Articles | Volume 6, issue 10
Atmos. Chem. Phys., 6, 3115–3129, 2006
https://doi.org/10.5194/acp-6-3115-2006
Atmos. Chem. Phys., 6, 3115–3129, 2006
https://doi.org/10.5194/acp-6-3115-2006

  27 Jul 2006

27 Jul 2006

Oxalic acid as a heterogeneous ice nucleus in the upper troposphere and its indirect aerosol effect

B. Zobrist1, C. Marcolli1, T. Koop2, B. P. Luo1, D. M. Murphy3, U. Lohmann1, A. A. Zardini1, U. K. Krieger1, T. Corti1, D. J. Cziczo1, S. Fueglistaler1, P. K. Hudson3, D. S. Thomson3, and T. Peter1 B. Zobrist et al.
  • 1Institute for Atmospheric and Climate Science, ETH Zurich, Zurich, Switzerland
  • 2Department of Chemistry, Bielefeld University, Germany
  • 3Earth System Research Laboratory, National Oceanic and Atmospheric Administration, Colorado, USA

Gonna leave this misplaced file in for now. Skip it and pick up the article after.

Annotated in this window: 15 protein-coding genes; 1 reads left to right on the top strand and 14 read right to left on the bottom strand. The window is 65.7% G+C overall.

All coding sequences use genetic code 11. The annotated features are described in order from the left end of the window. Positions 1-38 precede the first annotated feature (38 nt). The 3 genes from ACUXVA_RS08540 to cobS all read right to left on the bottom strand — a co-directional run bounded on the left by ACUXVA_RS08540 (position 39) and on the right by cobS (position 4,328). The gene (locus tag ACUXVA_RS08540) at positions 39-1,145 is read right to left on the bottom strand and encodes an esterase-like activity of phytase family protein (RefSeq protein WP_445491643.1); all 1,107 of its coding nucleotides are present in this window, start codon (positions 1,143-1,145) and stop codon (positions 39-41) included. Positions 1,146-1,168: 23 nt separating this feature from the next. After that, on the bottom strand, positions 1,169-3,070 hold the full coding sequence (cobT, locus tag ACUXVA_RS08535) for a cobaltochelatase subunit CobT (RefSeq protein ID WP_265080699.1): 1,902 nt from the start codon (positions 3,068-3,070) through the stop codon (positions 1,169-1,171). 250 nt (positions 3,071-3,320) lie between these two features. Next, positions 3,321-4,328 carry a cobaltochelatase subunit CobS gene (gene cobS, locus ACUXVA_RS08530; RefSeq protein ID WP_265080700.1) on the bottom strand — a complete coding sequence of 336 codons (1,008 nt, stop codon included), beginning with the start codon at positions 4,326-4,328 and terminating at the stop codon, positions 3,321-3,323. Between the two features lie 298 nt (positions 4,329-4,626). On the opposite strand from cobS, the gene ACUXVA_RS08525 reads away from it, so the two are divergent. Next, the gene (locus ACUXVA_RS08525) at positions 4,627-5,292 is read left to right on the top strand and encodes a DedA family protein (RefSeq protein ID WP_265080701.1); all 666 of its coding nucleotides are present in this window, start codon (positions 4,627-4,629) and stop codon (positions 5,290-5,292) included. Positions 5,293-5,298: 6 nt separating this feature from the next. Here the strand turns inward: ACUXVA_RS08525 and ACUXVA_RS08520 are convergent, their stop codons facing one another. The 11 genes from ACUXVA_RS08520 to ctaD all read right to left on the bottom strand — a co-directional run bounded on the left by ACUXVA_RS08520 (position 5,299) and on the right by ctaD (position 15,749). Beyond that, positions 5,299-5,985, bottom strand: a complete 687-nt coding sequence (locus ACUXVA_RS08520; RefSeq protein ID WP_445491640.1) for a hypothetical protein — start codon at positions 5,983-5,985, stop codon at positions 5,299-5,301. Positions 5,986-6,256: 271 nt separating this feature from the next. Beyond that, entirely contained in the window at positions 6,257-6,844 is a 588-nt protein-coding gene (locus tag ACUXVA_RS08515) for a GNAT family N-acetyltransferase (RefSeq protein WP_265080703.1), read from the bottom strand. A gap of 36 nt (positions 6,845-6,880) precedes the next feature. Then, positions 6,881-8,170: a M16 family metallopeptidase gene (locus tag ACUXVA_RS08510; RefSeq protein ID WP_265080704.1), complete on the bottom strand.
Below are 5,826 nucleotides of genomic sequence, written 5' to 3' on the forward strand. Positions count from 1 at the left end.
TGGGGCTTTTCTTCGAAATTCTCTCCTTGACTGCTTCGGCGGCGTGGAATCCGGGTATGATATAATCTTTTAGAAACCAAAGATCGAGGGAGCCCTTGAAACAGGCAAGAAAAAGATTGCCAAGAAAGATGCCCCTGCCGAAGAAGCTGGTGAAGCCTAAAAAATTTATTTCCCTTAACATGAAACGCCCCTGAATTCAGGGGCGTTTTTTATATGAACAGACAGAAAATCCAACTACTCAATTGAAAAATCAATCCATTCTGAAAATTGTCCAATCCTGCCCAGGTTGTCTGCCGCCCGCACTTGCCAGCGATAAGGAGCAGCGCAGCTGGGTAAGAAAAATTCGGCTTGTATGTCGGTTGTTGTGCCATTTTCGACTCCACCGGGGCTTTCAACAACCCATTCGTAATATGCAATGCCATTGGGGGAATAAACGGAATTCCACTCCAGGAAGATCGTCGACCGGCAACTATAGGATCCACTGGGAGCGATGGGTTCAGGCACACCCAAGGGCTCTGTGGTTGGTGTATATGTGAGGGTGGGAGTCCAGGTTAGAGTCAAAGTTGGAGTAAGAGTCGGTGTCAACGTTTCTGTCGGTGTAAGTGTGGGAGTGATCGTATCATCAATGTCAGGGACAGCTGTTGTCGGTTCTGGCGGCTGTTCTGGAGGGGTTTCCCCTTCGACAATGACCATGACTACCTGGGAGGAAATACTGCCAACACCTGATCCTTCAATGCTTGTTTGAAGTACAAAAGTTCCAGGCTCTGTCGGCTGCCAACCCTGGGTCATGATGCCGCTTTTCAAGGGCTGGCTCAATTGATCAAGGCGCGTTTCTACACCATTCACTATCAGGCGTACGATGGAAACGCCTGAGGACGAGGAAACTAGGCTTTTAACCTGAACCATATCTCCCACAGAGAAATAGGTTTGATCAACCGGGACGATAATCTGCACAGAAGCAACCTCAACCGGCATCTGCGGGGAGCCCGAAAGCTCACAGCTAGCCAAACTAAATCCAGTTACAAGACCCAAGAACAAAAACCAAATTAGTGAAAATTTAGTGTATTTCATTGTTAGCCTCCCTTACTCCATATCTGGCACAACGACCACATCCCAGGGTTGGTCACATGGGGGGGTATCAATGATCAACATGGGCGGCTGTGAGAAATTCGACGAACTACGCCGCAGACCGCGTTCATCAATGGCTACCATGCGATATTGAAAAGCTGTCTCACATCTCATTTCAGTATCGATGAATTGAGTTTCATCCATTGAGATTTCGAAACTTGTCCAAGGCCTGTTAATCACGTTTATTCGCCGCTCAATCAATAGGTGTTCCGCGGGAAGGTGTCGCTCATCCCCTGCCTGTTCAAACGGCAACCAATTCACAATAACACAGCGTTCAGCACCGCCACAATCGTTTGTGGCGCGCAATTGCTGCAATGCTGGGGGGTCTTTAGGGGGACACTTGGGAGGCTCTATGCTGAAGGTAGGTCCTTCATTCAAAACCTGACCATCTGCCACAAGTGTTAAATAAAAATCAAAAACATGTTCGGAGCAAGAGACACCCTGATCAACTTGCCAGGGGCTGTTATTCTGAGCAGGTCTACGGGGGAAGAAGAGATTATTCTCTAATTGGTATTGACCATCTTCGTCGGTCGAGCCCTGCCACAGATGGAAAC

Abstract. Heterogeneous ice freezing points of aqueous solutions containing various immersed solid dicarboxylic acids (oxalic, adipic, succinic, phthalic and fumaric) have been measured with a differential scanning calorimeter. The results show that only the dihydrate of oxalic acid (OAD) acts as a heterogeneous ice nucleus, with an increase in freezing temperature between 2 and 5 K depending on solution composition. In several field campaigns, oxalic acid enriched particles have been detected in the upper troposphere with single particle aerosol mass spectrometry. Simulations with a microphysical box model indicate that the presence of OAD may reduce the ice particle number density in cirrus clouds by up to ~50% when compared to exclusively homogeneous cirrus formation without OAD. Using the ECHAM4 climate model we estimate the global net radiative effect caused by this heterogeneous freezing to result in a cooling as high as −0.3 Wm−2.

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